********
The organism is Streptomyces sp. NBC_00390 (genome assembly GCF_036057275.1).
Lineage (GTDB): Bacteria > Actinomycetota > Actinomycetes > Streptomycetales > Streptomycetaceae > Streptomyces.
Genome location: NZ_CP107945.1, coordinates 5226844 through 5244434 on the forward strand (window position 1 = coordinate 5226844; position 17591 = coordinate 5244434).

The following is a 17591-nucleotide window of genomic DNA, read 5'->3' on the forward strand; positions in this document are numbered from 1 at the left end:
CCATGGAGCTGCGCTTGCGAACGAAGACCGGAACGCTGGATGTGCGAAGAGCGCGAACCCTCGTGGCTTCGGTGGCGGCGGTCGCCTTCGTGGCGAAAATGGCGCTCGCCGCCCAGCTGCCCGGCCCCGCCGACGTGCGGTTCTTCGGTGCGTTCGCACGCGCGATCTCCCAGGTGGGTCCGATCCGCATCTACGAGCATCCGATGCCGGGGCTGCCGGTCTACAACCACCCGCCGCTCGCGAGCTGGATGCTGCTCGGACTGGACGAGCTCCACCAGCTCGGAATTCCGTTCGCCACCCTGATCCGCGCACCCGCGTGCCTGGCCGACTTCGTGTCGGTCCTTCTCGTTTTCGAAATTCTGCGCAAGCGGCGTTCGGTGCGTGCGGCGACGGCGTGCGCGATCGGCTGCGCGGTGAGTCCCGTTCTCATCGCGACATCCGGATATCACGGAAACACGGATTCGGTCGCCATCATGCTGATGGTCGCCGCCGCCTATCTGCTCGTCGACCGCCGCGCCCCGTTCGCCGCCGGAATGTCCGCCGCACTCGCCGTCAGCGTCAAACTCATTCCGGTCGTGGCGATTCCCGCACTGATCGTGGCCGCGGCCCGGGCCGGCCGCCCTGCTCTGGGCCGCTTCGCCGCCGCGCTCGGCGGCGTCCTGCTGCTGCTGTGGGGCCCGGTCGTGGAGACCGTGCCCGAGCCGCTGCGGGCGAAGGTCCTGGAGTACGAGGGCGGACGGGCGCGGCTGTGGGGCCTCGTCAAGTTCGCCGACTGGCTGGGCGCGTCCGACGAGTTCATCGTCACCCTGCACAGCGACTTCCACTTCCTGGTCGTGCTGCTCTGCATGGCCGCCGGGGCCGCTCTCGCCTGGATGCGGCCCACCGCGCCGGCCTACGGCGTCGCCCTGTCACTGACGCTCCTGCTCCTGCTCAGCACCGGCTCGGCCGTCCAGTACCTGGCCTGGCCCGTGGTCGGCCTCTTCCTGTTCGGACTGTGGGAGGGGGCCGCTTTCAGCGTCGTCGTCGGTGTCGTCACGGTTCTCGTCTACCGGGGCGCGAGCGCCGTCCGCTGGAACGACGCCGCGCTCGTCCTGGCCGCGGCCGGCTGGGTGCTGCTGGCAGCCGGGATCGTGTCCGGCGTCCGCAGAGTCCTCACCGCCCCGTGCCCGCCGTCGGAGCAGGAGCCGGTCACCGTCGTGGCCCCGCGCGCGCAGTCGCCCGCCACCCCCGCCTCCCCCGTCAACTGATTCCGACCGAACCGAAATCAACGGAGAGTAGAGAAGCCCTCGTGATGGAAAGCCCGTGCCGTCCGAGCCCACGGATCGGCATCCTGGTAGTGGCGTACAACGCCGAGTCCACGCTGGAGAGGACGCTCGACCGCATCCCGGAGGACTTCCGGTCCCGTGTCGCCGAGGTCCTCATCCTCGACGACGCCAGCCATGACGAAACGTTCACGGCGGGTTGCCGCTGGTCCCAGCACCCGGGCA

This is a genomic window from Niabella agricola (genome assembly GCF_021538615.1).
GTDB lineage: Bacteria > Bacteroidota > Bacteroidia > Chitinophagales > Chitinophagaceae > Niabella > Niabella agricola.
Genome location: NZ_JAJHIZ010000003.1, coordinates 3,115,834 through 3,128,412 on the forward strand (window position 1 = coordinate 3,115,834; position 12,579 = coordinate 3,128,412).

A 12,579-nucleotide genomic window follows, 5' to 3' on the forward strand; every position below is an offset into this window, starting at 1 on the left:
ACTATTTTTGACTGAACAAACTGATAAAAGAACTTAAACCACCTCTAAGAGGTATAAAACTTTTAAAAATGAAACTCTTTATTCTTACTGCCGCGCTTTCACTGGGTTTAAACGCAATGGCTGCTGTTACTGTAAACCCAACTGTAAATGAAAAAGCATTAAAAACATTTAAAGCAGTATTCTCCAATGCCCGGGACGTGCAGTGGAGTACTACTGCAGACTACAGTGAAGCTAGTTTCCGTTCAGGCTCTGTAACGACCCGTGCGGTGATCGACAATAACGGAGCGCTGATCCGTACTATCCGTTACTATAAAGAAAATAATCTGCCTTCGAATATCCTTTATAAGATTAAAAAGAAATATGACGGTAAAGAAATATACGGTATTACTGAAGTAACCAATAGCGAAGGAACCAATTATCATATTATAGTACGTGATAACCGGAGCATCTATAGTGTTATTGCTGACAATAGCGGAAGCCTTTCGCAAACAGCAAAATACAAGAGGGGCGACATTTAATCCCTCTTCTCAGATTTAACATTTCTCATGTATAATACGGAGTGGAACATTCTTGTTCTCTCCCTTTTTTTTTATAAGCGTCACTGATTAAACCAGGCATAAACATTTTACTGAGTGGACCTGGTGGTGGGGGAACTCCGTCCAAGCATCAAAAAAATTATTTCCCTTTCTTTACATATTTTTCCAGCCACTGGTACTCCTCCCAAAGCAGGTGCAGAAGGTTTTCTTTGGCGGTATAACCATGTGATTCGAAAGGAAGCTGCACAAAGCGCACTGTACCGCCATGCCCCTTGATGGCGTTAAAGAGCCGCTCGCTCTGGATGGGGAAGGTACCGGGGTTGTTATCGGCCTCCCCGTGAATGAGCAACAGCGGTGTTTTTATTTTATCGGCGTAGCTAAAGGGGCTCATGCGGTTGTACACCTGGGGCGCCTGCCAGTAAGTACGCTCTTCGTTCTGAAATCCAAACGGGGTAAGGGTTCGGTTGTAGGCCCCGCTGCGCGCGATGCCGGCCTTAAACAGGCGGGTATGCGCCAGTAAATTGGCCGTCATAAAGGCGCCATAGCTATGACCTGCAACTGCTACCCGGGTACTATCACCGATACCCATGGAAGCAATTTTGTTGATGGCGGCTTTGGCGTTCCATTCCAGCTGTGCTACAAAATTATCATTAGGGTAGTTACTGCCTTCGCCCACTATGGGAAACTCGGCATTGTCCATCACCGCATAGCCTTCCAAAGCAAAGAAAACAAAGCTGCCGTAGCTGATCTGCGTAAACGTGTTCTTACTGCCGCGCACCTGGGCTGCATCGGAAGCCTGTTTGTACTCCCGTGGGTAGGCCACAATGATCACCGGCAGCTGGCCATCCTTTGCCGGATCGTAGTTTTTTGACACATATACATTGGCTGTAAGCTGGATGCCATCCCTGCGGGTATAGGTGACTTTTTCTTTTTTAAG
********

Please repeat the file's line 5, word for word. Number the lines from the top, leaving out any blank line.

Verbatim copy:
CCATGGAGCTGCGCTTGCGAACGAAGACCGGAACGCTGGATGTGCGAAGAGCGCGAACCCTCGTGGCTTCGGTGGCGGCGGTCGCCTTCGTGGCGAAAATGGCGCTCGCCGCCCAGCTGCCCGGCCCCGCCGACGTGCGGTTCTTCGGTGCGTTCGCACGCGCGATCTCCCAGGTGGGTCCGATCCGCATCTACGAGCATCCGATGCCGGGGCTGCCGGTCTACAACCACCCGCCGCTCGCGAGCTGGATGCTGCTCGGACTGGACGAGCTCCACCAGCTCGGAATTCCGTTCGCCACCCTGATCCGCGCACCCGCGTGCCTGGCCGACTTCGTGTCGGTCCTTCTCGTTTTCGAAATTCTGCGCAAGCGGCGTTCGGTGCGTGCGGCGACGGCGTGCGCGATCGGCTGCGCGGTGAGTCCCGTTCTCATCGCGACATCCGGATATCACGGAAACACGGATTCGGTCGCCATCATGCTGATGGTCGCCGCCGCCTATCTGCTCGTCGACCGCCGCGCCCCGTTCGCCGCCGGAATGTCCGCCGCACTCGCCGTCAGCGTCAAACTCATTCCGGTCGTGGCGATTCCCGCACTGATCGTGGCCGCGGCCCGGGCCGGCCGCCCTGCTCTGGGCCGCTTCGCCGCCGCGCTCGGCGGCGTCCTGCTGCTGCTGTGGGGCCCGGTCGTGGAGACCGTGCCCGAGCCGCTGCGGGCGAAGGTCCTGGAGTACGAGGGCGGACGGGCGCGGCTGTGGGGCCTCGTCAAGTTCGCCGACTGGCTGGGCGCGTCCGACGAGTTCATCGTCACCCTGCACAGCGACTTCCACTTCCTGGTCGTGCTGCTCTGCATGGCCGCCGGGGCCGCTCTCGCCTGGATGCGGCCCACCGCGCCGGCCTACGGCGTCGCCCTGTCACTGACGCTCCTGCTCCTGCTCAGCACCGGCTCGGCCGTCCAGTACCTGGCCTGGCCCGTGGTCGGCCTCTTCCTGTTCGGACTGTGGGAGGGGGCCGCTTTCAGCGTCGTCGTCGGTGTCGTCACGGTTCTCGTCTACCGGGGCGCGAGCGCCGTCCGCTGGAACGACGCCGCGCTCGTCCTGGCCGCGGCCGGCTGGGTGCTGCTGGCAGCCGGGATCGTGTCCGGCGTCCGCAGAGTCCTCACCGCCCCGTGCCCGCCGTCGGAGCAGGAGCCGGTCACCGTCGTGGCCCCGCGCGCGCAGTCGCCCGCCACCCCCGCCTCCCCCGTCAACTGATTCCGACCGAACCGAAATCAACGGAGAGTAGAGAAGCCCTCGTGATGGAAAGCCCGTGCCGTCCGAGCCCACGGATCGGCATCCTGGTAGTGGCGTACAACGCCGAGTCCACGCTGGAGAGGACGCTCGACCGCATCCCGGAGGACTTCCGGTCCCGTGTCGCCGAGGTCCTCATCCTCGACGACGCCAGCCATGACGAAACGTTCACGGCGGGTTGCCGCTGGTCCCAGCACCCGGGCA